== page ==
Who is being held accountable for causing the city of Milwaukee’s pension disaster? All we hear Democrats doing is trashing legislative Republicans, who disagree over how or whether to fix it. But why is no one being held accountable for causing the underlying mess? Tom Barrett… pic.twitter.com/Z2sojod9oU
— Wisconsin Right Now (@wisconsin_now) May 24, 2023
2002 Milwaukee pension scandal primer:
The pension scandal that broke in 2002 brought county government to its knees, forcing politicians from office and saddling taxpayers with massive unexpected costs that harmed parks, transit and social services.
Now, in a final chapter, a major civil lawsuit will put major players on the witness stand for the first time.
Here’s a roadmap for understanding the trial:
What’s at stake?
- Money: Milwaukee County claims up to $900 million in higher costs linked to the 2000-’01 pension deal. A big win could alleviate some of the county’s stressed finances. The county claim comes as Mercer Inc., the county’s pension numbers cruncher, and its parent firm Marsh and McLennan Companies face another huge pension lawsuit by the state of Alaska. Also, Marsh and McLennan carry no insurance to cover employee errors – making a loss even more painful.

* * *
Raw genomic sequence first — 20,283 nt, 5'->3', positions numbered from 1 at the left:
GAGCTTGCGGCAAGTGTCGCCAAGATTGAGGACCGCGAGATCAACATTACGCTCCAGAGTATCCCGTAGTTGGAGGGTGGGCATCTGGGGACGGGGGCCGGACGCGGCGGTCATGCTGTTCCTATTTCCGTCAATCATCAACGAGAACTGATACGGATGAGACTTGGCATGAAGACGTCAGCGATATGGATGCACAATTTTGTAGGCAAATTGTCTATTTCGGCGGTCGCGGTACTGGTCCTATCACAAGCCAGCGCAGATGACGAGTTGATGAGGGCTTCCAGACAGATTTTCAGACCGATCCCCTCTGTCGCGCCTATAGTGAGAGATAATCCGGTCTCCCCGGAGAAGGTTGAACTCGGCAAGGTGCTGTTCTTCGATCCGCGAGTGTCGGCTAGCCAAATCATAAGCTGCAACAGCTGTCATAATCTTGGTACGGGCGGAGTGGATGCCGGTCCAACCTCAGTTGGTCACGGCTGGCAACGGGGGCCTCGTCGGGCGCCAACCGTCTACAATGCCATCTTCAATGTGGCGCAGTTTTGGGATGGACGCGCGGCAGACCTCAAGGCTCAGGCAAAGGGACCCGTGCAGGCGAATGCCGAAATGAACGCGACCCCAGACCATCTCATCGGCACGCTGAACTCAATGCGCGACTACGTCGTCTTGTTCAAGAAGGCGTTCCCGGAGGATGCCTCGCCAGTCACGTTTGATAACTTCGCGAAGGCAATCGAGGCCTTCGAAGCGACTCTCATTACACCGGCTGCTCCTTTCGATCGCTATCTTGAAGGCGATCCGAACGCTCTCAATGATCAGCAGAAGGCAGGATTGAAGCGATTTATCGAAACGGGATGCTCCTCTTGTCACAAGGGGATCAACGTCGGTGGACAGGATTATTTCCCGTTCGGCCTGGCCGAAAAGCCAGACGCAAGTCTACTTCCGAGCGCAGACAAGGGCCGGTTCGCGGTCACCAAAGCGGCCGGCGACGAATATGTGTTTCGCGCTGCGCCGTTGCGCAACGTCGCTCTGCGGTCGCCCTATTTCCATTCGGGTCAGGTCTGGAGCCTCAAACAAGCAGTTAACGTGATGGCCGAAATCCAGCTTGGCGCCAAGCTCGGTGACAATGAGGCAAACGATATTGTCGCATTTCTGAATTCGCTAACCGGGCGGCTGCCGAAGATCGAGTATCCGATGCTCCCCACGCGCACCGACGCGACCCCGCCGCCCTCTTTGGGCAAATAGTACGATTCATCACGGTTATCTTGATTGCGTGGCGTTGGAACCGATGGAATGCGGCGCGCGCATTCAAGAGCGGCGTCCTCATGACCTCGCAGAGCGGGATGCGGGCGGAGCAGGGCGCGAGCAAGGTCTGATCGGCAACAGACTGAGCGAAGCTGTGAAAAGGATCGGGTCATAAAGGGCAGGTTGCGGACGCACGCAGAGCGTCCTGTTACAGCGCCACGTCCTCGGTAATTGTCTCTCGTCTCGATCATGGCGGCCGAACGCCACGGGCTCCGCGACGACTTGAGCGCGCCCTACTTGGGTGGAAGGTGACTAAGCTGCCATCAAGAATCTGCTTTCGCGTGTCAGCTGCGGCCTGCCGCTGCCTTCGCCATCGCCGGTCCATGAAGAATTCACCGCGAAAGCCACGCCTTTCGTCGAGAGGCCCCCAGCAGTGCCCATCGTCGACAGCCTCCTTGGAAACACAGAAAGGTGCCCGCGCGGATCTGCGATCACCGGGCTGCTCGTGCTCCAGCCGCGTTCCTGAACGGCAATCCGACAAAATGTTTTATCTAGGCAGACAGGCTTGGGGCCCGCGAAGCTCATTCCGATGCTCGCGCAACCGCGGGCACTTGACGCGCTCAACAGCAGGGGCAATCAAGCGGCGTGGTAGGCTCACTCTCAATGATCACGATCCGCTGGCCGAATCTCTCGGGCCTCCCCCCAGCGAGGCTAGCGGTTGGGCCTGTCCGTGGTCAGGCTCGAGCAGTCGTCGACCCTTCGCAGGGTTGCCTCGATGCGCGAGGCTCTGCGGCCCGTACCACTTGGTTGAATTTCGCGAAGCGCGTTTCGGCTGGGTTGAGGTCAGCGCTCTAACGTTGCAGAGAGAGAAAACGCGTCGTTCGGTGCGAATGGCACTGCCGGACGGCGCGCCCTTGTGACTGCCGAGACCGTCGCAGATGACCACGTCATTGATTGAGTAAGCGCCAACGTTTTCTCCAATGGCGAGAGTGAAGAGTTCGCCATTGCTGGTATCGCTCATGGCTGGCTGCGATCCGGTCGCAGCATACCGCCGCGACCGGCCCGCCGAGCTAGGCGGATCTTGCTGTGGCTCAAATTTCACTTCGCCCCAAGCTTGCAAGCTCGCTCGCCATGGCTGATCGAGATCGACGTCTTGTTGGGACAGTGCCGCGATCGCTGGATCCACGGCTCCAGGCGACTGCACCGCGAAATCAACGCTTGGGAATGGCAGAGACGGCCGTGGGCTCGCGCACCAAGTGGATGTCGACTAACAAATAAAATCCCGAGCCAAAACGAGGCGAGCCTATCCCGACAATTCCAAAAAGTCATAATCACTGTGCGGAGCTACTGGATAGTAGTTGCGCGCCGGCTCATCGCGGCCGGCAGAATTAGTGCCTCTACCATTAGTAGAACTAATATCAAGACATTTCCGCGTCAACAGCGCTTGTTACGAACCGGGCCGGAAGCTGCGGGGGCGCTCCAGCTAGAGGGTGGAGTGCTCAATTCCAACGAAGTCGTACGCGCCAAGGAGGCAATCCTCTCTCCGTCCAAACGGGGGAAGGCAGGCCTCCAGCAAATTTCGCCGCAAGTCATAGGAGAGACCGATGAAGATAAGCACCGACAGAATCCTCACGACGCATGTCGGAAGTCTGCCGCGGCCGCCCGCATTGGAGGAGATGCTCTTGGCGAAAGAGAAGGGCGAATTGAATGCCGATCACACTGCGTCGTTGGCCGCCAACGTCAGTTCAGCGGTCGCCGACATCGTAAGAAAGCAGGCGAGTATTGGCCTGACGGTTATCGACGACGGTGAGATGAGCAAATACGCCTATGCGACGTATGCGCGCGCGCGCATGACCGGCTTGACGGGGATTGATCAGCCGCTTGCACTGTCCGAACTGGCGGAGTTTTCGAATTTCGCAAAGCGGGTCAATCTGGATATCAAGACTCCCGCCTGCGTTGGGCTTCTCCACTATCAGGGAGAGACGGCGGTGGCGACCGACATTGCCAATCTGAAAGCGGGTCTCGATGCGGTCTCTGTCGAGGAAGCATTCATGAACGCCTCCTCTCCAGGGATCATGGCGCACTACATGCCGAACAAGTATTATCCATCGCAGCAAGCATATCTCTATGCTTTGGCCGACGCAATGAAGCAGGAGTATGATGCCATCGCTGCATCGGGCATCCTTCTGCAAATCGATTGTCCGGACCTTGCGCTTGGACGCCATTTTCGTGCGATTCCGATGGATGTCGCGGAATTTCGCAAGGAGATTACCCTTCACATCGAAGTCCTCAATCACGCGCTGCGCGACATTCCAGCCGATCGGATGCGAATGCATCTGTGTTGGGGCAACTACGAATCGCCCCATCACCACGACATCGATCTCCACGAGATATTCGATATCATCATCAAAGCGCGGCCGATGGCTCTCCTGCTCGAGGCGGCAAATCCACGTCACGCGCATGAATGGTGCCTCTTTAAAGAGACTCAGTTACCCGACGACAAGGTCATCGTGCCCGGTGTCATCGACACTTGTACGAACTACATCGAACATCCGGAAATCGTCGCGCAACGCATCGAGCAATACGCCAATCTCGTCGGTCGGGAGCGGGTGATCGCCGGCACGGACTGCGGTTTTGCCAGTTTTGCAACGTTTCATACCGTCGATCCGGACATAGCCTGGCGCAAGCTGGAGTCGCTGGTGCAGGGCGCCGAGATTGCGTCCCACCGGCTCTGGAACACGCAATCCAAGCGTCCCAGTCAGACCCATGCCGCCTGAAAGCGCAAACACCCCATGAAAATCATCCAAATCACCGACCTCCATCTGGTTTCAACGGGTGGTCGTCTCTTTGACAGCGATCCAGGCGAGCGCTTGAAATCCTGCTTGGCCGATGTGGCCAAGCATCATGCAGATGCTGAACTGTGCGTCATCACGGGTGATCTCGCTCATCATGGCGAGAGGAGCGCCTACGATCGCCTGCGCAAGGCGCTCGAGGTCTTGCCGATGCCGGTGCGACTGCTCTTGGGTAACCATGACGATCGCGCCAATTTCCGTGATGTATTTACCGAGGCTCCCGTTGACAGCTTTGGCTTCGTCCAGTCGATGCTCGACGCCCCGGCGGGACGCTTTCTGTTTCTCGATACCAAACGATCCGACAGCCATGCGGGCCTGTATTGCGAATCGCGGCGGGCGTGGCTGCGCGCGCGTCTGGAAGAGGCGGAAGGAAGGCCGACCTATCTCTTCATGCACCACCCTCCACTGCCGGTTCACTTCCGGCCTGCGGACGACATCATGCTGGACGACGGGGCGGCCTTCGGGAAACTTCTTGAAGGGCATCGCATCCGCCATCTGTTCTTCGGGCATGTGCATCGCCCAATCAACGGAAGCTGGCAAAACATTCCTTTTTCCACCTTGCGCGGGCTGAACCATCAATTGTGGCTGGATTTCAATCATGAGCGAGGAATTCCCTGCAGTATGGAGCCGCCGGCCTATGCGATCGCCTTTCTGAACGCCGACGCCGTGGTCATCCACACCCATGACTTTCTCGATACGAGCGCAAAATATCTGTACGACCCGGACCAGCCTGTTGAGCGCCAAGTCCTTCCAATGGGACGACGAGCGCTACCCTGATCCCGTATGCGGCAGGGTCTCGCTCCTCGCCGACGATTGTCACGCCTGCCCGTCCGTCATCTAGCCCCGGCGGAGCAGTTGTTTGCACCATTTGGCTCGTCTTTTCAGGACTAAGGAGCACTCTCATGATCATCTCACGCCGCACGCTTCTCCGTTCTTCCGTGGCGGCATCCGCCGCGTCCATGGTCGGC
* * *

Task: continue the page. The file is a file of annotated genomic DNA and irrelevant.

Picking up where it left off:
- Careers: A win would help County Executive Scott Walker build political capital that could come in handy for his run for governor. A win would also help former County Executive F. Thomas Ament and some current and former county supervisors claim vindication, after years of public scorn over the pension scandal.
- Closure: After six years of angst, political turmoil and public opprobrium over the county pension deal, the case could shed new light on the deal’s origins, who deserves blame and an ultimate accounting of its costs.
The stage: Federal Courthouse, 517 E. Wisconsin Ave.
The basics: Jury selection begins Monday, May 4. Testimony expected to last about four weeks. No photo, video or audio coverage is allowed under federal rules.